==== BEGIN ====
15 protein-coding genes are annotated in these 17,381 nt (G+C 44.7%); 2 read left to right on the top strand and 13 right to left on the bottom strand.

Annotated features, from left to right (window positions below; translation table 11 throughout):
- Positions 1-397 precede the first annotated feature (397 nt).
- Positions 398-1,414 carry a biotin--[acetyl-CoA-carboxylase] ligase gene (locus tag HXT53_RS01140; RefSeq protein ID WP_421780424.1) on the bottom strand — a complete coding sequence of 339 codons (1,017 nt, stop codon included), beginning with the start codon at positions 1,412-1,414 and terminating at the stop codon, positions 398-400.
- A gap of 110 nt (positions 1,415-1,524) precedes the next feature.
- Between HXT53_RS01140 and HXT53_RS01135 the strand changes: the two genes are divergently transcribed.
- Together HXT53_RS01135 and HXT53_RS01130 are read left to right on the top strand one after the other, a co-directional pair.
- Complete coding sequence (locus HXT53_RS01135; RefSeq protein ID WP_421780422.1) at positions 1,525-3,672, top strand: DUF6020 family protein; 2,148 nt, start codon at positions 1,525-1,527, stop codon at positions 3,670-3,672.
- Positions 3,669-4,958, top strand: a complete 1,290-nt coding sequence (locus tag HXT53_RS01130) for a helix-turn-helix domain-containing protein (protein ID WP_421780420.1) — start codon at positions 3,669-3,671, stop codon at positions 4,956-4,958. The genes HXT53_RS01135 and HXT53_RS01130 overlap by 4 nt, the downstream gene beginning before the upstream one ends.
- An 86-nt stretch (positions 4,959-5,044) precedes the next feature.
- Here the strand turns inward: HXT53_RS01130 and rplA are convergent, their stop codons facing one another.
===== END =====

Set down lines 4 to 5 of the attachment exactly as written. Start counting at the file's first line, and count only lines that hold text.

- Positions 398-1,414 carry a biotin--[acetyl-CoA-carboxylase] ligase gene (locus tag HXT53_RS01140; RefSeq protein ID WP_421780424.1) on the bottom strand — a complete coding sequence of 339 codons (1,017 nt, stop codon included), beginning with the start codon at positions 1,412-1,414 and terminating at the stop codon, positions 398-400.
- A gap of 110 nt (positions 1,415-1,524) precedes the next feature.